On my travels across America, I saw more and more of these mobile homes, pulled specially designed trucks. Than I began to be aware of the parks where they sit down.. In Main I took to stopping the night in these parks, talking to the dwellers in this new kind of housing, for they gather in groups of like to like.

They are wonderfully built homes, sometimes as much as forty feet long, with two to five rooms, and are complete with air conditioners, dishwashers, refrigerators, toilets, baths and invariably television. The fact that these homes can be moved does not mean that they do move. Sometimes their owners stay for years in one place.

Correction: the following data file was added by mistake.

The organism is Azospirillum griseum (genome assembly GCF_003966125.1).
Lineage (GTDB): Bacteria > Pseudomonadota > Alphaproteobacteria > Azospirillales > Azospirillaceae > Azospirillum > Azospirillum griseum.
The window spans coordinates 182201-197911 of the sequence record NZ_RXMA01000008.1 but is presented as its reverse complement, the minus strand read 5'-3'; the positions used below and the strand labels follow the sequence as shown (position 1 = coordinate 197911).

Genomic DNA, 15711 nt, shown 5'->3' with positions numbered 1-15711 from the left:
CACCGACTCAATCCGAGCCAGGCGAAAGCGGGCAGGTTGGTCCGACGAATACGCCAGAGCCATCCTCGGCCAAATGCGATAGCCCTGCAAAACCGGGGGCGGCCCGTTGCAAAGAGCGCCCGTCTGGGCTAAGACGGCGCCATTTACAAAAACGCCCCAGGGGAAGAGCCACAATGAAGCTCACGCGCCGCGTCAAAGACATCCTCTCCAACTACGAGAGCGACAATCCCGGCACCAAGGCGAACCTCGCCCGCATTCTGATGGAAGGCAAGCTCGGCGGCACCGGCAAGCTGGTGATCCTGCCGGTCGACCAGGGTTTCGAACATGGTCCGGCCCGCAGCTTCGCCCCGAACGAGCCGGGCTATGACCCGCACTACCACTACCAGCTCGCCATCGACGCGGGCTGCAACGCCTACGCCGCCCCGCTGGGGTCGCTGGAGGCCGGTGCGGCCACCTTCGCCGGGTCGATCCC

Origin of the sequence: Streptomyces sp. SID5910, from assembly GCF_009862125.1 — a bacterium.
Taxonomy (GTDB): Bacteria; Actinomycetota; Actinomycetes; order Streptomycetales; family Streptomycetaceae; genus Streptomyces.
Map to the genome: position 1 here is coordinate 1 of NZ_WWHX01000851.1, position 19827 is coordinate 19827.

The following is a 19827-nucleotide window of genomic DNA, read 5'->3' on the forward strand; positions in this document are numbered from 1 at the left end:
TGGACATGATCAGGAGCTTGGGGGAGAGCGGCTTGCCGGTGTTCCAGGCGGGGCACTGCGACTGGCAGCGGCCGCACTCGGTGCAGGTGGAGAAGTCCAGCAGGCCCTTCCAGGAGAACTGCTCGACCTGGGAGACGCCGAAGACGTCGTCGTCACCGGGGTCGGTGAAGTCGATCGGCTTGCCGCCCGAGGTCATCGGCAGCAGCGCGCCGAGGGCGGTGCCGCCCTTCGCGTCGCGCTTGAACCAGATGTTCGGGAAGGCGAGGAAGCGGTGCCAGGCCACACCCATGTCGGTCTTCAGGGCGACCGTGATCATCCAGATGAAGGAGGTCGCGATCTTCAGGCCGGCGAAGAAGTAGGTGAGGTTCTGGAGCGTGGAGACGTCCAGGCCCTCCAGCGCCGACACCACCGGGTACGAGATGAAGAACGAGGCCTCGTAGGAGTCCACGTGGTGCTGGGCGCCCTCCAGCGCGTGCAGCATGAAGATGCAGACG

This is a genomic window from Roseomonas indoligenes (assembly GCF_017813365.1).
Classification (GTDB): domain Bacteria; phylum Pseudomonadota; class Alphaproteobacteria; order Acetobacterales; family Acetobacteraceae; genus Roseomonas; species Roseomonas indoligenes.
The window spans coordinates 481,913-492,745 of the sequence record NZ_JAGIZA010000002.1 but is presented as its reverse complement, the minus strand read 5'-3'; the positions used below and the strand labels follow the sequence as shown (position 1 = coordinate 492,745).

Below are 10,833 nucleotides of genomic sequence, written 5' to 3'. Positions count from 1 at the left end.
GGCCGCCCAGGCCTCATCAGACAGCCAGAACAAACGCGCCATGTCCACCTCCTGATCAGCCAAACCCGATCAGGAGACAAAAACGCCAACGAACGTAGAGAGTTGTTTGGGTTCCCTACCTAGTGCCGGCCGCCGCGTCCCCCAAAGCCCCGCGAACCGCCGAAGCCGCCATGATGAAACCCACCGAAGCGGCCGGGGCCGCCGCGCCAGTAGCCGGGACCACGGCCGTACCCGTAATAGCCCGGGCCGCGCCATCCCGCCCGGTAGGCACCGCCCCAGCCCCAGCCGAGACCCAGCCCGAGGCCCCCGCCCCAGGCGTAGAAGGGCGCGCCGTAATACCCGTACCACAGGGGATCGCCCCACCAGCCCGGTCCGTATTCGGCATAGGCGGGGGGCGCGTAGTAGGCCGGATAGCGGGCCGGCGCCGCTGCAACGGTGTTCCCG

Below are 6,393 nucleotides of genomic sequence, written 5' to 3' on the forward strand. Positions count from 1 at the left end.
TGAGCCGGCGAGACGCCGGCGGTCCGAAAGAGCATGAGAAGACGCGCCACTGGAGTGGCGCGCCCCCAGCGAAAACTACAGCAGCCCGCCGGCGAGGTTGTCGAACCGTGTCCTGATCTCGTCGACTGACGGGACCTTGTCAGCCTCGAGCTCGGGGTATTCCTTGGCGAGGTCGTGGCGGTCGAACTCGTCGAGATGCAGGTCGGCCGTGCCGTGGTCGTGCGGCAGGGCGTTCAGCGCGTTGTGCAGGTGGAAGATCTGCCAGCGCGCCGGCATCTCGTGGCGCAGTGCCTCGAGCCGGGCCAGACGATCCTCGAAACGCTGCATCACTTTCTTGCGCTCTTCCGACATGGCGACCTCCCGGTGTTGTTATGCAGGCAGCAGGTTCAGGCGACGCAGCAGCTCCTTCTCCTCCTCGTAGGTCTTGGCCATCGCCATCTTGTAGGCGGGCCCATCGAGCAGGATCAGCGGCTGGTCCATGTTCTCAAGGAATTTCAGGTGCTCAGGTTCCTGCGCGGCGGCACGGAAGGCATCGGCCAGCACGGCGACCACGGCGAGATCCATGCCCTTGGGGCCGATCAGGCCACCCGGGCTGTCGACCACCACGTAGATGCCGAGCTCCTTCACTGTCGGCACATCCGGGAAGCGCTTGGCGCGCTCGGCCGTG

The school buses pick the children up right at the park and bring them back. The family car takes the head of the house to work and the family to a drive-in movie at night. It’s healthy life out in it country air. Nowhere else could they afford to rent such a comfortable ground-floor apartment; nowhere else could the kids have a dog.

I’ve never had a better or a more comfortable dinner than one of the dinners that I shared in a mobile home. The husband worked as a garage mechanic about four miles away. I said: “One of our most treasured feelings concerns roots, growing up rooted in some soil or some community”. How did they feel about raising their children without roots? Was it good or bad? Would they miss it or not?